On Sept. 8, the world was rocked by the news of Queen Elizabeth II’s death. As the longest reigning monarch in British history, the queen left an everlasting mark, with her name reaching across the globe.
However, upon the news of her passing, a conversation about the ethics of monarchy sparked, and people from all over the world are chipping in.
ULM’s diverse campus offers a collection of opinions from different backgrounds.
Sean Fraser, the head soccer coach here at ULM, hails from Durham, England and said the loss of the queen was a sad and shocking moment for his nation.
“The queen meant a lot to our nation,” Fraser said. “We haven’t had much of a big turnover in monarchy until recent years—barring Princess Diana’s death. We’ve more so had issues with the Prime Minister’s position. I think it’s a shock to everyone’s system.”
Several people were intrigued to see King Charles named as the next monarch with his age and popularity issues, but they do not believe his succession will cause any disruptions to the monarchy.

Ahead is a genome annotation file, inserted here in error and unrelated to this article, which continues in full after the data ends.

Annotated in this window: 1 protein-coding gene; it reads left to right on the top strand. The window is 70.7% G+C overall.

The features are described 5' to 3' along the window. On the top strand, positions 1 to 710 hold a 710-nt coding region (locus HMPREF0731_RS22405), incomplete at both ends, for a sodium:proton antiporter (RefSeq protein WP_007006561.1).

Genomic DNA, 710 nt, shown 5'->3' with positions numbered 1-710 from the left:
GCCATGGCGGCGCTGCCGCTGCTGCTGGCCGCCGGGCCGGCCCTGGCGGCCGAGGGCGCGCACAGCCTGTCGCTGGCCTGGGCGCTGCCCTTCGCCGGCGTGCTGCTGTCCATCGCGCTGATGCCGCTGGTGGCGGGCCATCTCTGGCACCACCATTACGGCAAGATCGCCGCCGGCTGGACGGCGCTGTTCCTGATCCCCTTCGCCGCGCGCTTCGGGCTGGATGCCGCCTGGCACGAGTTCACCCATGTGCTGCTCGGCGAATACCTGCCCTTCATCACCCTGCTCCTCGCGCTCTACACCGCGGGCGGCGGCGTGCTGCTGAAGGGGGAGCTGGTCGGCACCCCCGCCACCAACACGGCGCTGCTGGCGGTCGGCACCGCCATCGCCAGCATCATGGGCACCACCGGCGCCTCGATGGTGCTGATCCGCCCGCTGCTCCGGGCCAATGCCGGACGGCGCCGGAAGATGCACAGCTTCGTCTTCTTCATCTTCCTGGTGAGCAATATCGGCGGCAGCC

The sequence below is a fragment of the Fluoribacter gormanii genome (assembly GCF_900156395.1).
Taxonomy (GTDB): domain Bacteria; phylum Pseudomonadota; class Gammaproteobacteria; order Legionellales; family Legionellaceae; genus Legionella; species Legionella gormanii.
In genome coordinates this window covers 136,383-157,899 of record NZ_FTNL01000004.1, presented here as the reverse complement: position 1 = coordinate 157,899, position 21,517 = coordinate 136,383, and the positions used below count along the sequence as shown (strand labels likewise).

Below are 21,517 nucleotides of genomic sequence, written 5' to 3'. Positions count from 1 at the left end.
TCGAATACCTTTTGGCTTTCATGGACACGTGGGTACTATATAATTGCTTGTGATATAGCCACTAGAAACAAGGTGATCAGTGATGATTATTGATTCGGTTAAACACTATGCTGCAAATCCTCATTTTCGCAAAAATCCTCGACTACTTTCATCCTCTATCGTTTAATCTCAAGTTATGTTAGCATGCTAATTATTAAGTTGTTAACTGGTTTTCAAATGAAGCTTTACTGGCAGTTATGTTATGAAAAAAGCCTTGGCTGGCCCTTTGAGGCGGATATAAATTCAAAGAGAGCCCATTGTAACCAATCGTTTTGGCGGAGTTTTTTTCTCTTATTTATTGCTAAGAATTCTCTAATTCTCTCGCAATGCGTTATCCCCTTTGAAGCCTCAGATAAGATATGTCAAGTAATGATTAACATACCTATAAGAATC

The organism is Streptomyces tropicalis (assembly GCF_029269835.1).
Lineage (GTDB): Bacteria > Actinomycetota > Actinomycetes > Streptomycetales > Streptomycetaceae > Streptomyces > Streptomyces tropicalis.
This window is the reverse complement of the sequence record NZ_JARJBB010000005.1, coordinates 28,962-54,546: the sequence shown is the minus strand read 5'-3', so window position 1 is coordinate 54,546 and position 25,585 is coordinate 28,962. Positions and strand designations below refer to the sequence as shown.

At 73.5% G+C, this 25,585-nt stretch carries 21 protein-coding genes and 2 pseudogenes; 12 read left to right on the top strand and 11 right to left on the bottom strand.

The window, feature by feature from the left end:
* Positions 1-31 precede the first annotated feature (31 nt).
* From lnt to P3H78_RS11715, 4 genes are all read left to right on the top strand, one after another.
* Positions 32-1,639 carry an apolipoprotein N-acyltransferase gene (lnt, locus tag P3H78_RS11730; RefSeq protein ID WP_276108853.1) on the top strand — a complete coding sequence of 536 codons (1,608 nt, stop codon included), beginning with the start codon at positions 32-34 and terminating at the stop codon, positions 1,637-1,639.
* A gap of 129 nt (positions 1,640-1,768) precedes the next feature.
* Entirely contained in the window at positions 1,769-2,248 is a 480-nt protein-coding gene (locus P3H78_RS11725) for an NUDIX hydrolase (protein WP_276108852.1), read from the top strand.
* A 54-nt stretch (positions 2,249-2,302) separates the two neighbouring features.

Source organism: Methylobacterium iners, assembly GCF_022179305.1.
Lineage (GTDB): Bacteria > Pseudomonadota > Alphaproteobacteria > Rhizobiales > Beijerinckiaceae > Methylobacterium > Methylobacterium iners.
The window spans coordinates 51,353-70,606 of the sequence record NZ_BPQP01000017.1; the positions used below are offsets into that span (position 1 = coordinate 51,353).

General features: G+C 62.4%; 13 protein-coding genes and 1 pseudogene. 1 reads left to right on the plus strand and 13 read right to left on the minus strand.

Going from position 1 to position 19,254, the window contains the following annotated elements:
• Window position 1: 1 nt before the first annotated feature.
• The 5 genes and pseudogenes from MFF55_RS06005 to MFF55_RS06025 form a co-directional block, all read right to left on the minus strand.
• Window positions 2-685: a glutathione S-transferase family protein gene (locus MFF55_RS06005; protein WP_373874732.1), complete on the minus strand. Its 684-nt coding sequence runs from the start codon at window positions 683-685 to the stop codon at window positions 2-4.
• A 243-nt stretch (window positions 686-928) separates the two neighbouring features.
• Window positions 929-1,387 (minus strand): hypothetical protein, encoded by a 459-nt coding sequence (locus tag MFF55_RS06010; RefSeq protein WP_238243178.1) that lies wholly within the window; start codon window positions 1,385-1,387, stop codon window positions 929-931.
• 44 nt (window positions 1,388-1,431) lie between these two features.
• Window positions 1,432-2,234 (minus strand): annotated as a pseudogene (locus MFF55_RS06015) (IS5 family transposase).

“I think with his age we were all slightly surprised he didn’t leave it to Prince William,” Fraser said. “I don’t think monarchs will be going away. However, we’ve just had a big change.”
Meanwhile, ULM’s American students’ opinions are divided. Simon Parker, a senior, shared a hope for a future free of monarchies.
“My Scottish ancestors are dancing on her grave,” Parker said. “I think this will be great for the [United Kingdom]to revolutionize and come up with some new ways of doing things.”
Conversely, history professor Ralph Brown believes the monarchy is rightfully here to stay.
“The monarchy is a venerable institution that has bound the British people together through good times and bad, and will continue to do so in the future,” Brown said.
Either way, all opinions are in agreement that the death of the queen is a historical moment that will be remembered for centuries to come.
The queen’s funeral will be held Sept. 19 at Windsor Castle.